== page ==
One must first determine what type of curvature is present, since the curvature may be acute, such as seen with a fracture or hemivertebra. More often, it is smooth and arcuate vertebra. The doctor should report presence of any vertebral or rib anomalies. One should also describe whether the convexity of the curve points to the right or left side. If there is a double curve, the doctor must describe and measure each curve. With minor degrees of scoliosis, these two lines will probably intersect off the film somewhere. Therefore, a useful theorem from high school geometry helps measure this angle. If one constructs perpendicular lines to these first two lines, these perpendicular lines will intersect on the film and will have the same angle between them as exists between the first two lines. This information should be in the radiographic report, since it becomes part of the patient’s chart. Therefore, it lasts far longer than the radiographs, which are often recycled after 5 years or so.
Once the doctor has measured the angle of a curvature, he may then estimate the degree of rotation of the vertebra at the apex of the curve by looking at the relation of the pedicles to midline. A further goal of the radiographic examination is to determine the physiological or skeletal maturity of patient. It is valuable to remember that curvature below 30 degrees does not progress. Several methods are helpful to estimate skeletal maturity.

How do people find out they have scoliosis?

Sometimes scoliosis will be easily noticeable because a curved spine can cause a person’s body to tilt to the left or right. Many kids with scoliosis have one shoulder blade that is higher than the other shoulder. These patients also have an uneven waist with a tendency to lean to one side. These problems may be noticed when a person is trying on new clothes or similar situations. If one pant leg is shorter than the other is, the person might have scoliosis as well. It is also possible that the person does not have scoliosis, since one leg may really be slightly shorter than the other appears. You might have an exam for scoliosis at school or during a doctor visit. In the United States, about half of the states require public schools to test for scoliosis, which is an easy test, called the forward-bending test, and does not hurt at all. It involves bending over, with straight knees, and reaching fingertips toward your feet or the floor. Then, a doctor or nurse will look at patient’s back to see if the spine curves.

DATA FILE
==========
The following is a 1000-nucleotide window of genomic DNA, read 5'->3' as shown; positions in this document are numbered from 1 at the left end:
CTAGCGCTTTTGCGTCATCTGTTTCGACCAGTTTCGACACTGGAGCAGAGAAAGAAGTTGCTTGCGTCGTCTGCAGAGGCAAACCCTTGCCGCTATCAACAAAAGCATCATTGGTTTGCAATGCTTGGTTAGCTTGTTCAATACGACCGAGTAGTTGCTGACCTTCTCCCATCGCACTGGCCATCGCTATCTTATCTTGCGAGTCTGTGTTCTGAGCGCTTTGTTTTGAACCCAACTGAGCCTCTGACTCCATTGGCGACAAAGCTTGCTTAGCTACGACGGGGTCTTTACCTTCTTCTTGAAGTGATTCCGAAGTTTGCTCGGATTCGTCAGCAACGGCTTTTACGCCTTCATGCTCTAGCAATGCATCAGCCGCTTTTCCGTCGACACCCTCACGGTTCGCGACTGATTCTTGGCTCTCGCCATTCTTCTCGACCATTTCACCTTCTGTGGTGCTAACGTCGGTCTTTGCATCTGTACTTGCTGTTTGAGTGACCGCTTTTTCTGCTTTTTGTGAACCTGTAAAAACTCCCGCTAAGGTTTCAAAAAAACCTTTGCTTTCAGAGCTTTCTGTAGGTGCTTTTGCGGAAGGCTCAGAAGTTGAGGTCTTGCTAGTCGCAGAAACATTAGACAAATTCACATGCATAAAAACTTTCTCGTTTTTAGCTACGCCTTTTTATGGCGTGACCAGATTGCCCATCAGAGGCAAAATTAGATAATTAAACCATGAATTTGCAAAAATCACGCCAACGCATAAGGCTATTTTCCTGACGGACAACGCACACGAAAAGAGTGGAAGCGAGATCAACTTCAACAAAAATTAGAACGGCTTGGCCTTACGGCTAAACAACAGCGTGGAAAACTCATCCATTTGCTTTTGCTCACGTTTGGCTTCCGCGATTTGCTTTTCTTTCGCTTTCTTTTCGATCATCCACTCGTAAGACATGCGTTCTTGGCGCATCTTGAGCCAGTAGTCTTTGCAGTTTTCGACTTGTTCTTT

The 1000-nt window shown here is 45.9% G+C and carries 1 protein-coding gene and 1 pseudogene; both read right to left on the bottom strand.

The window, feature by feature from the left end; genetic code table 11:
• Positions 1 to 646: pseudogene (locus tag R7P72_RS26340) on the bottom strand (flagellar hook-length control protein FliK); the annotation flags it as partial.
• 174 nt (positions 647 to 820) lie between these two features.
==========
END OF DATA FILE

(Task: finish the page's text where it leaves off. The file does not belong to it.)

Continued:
What should a scoliosis patient do?

If a doctor says you have scoliosis, then the doctor and your parents can talk about whether treatment is necessary or not. Sometimes the doctor will decide that the curve is not serious enough to need treatment. If you do need treatment, you will need to go to a special doctor called an orthopedist to get more information about scoliosis treatment. The orthopedist will probably start by figuring out how severe your spine’s curve is.
To do this, an orthopedist looks at X-rays and measures the spine’s curve in degrees. Someone who has a mild curve may just need regular checkups to make sure the curve is not getting worse with time. Someone with a more severe curve may need to wear a brace or have an operation as part of their scoliosis treatment.

Scoliosis treatment

Generally, treatment should be provided by orthopedic surgeons with special training in spinal problems. However, radiographic scoliosis examinations could be ordered by a wide variety of other physicians. Most commonly, physicians who look toward the radiologist as the local musculoskeletal expert will order this examination. Also, a physician must know how to read these films and how to dictate a coherent and helpful interpretation of them.
In planning treatment for each child, an orthopedist will carefully consider a variety of factors. He must include the history of scoliosis in the family and the age at which the curve begins. He should also consider the curve’s location and severity. Most spine curves in children with scoliosis will remain small and need only to be monitored by an orthopedist for any sign of progression. If a curve does progress, an orthopedic brace can help to prevent it from getting worse. Children undergoing treatment with orthopedic braces can continue to participate in the full range of physical and social activities during the treatment.
Electrical muscle stimulation, exercise programs, and manipulation are not effective treatments for scoliosis. If the scoliosis curve is severe when the doctor sees it for the first time, or if treatment with a brace does not control the curve, surgery may be necessary as the final treatment option. In these cases, surgery is a highly effective and safe treatment of scoliosis.